Richards Bros, and presumably one or more of the Welsh Government, Pembrokeshire County Council and Ceredigion County Council are giving us a present this Christmas. And the nature of this present? The TrawsCymru T5 will run on Bank Holiday Monday 28th December!
The timetable is not the full Monday-Saturday timetable, but given that the 28th is a Bank Holiday we’re lucky to get any service at all. There will be three services from Cardigan to Haverfordwest, one of which will either run through from Aberystwyth or provide a connection. These three services then return to Cardigan, to with connections or through running for Aberystwyth. The balance is made up by a second Aberystwyth to Cardigan service, arriving at 19:27 after the last southbound service (an 18:25 to Newport, presumably returning a bus to the depot there) has left. Finally, the first journey in the morning is a 07:25 from Newport to Cardigan, balancing the aforementioned 18:25. As might be expected, the same indirect route (via New Quay, Aberporth, Newport and Fishguard) taken by the majority of T5 journeys is used. As welcome as the service is, this means that I still consider it to be a misuse of the TrawsCymru brand. There is no mention of whether Trecwn and/or Mathry Road will be served.
The timetable is dated as applying to 28th Dec 2015 only, but its existence does present some hope that we may see further Bank Holiday T5 services and perhaps Sunday T5 services in 2016.
When trying to come up with a catchy title for this post, I toyed with several common sayings. “Drop in the ocean”, “reaping the whirlwind””, “tip of the iceberg” and “heads in the sand”; all seemed appropriate to the content of today’s post. Last night on radio 4 two news stories, or possibly three, caught my attention.
The first was that there has been severe flooding in the north of England, in and around Carlisle. I looked in vain through my Flickr uploads for a suitable image of flooding, but I digress. The cause apparently was a record-breaking amount of rainfall. While we cannot blame any particular severe whether event on climate change, the report stated that this is a record which has been broken several times over the past 15 years. What used to be 1-in-100-year events are now happening in a much shorter space of time. The good news is that nobody seems to be in denial anymore, climate change as a result of greenhouse gases in the atmosphere is an accepted fact. Good, now can we please finally get on and take some serious action to deal with it, before it gets really bad? As we have come to expect following these events, the government has defended its investment in flood defence schemes and promised more. That’s all well and good, because greenhouse gas emissions have been high in recent decades and climate effects lag behind emissions (there’s the iceberg/ocean reference). But this is only treating the symptoms, it is high time we treated the cause. And, apparently, we are starting to: this morning I heard that greenhouse gas emissions actually decreased slightly this year compared to last year (largely thanks to China reducing coal consumption), but we need to cut emissions faster.
The second item of note last night, though I’m not sure if it is a separate story, was that the rain had caused a landslip which has closed the West Coast Main Line north of Carlisle, and the weather was so bad Virgin didn’t bother with rail-replacement buses. This morning, I read that lines in north Wales have also been closed due to the weather. The radio suggested passengers at Euston bound for Scotland go to Kings Cross and take the East Coast Main Line instead. At this point my Dad blurted out something about paraffin budgies (that’s what he likes to call aeroplanes, apparently). I said that would only make the problem worse (more planes = more greenhouse gas). Which brings me nicely to the other item of note on radio 4 last night. Apparently, there are rumours a decision on whether to build another runway at Heathrow is likely to be delayed by six months. I think something was said about an environmental review into the proposal. I got the impression that this would focus on local air quality and noise issues around the airport, but if the politicians observing the flooding had any sense they would see aviation for what it is, a huge contributor to the greenhouse gas problem, and rule out airport expansion once and for all. That would be a good first step in the programme of decisive action that we need to curb climate change. Dear Prime Minister, get your head out of the sand, show leadership and boldly stand up and say no to Heathrow expansion..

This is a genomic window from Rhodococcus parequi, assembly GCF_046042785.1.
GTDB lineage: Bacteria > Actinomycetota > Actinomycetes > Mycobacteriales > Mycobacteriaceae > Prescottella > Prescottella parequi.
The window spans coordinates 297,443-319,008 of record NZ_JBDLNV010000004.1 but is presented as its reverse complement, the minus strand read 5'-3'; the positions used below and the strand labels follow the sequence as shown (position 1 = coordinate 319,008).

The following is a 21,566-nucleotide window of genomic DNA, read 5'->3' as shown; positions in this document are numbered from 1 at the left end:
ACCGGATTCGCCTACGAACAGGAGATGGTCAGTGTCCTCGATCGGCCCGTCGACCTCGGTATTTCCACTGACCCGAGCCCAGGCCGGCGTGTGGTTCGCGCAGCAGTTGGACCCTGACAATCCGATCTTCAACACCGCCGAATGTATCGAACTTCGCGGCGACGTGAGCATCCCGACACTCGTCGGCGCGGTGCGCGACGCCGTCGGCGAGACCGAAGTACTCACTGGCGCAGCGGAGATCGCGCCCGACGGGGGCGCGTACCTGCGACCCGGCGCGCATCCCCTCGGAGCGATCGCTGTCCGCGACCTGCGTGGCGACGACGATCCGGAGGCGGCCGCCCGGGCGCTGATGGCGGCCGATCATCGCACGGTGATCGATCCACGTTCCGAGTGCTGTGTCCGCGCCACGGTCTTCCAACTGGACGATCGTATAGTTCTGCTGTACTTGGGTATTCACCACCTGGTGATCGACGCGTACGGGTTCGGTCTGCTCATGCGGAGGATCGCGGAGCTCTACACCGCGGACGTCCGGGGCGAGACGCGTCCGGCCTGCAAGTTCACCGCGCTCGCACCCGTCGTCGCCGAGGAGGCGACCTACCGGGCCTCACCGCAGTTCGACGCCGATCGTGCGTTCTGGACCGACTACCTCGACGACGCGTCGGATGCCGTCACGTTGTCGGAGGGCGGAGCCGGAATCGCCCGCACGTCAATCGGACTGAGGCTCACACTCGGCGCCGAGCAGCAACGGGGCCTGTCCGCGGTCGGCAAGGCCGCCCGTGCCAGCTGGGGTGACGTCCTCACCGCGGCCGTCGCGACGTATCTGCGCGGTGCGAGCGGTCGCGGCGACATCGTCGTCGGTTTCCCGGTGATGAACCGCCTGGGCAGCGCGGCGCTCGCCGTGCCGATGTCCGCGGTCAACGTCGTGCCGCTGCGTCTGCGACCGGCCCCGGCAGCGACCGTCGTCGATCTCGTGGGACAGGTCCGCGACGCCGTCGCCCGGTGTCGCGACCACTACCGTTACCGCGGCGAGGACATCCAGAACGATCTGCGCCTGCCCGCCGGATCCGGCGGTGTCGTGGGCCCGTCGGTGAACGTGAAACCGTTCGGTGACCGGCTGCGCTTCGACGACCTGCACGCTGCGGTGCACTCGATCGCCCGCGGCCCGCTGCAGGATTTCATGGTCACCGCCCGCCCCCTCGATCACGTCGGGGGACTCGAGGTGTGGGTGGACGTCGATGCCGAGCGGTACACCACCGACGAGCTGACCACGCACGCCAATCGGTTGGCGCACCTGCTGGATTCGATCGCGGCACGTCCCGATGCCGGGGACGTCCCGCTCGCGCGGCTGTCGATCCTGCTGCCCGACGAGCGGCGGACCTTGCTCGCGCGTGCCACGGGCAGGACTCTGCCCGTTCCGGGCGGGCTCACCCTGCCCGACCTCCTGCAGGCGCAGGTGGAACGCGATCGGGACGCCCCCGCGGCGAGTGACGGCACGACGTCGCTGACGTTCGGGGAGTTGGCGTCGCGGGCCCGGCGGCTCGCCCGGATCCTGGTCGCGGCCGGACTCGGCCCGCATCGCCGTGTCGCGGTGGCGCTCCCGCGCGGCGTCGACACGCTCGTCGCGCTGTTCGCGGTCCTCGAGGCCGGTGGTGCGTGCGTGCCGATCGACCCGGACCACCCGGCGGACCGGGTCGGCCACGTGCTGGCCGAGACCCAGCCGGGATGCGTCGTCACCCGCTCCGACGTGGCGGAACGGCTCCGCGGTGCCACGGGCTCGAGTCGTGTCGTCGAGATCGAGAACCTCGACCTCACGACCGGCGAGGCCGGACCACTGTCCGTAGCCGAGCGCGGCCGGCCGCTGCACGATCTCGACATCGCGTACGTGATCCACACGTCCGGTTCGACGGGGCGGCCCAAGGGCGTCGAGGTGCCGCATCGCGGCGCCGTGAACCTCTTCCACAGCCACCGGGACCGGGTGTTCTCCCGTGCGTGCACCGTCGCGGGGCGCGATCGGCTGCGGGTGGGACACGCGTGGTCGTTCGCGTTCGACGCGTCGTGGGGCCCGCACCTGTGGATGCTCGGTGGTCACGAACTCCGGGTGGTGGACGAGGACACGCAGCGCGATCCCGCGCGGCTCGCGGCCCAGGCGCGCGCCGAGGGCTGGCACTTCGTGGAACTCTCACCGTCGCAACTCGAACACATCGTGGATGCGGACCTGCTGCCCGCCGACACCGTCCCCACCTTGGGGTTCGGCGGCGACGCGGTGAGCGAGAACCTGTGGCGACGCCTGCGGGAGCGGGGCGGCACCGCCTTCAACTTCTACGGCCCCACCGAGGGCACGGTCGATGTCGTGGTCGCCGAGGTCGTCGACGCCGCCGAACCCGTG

I don’t comment on the ISIS/Syria situation, the issues appear so complex I have decided it is beyond my comprehension, but George Monbiot (I like quoting him, don’t I) isn’t afraid to find examples from that debate. “During his statement on Syria, Mr Cameron told the House of Commons that “my first responsibility as Prime Minister … is to keep the British people safe”.” Mr Cameron, ISIS is not the only threat out there. We’re not safe while our power stations burn fossil fuels and biomass without carbon-capture technology, while aviation continues to expand, polluting as it goes, and while you’re government promote private motoring by building roads while you cut public transport. Climate change is a grave threat, but we know what we can do about it, it is time to start doing those things.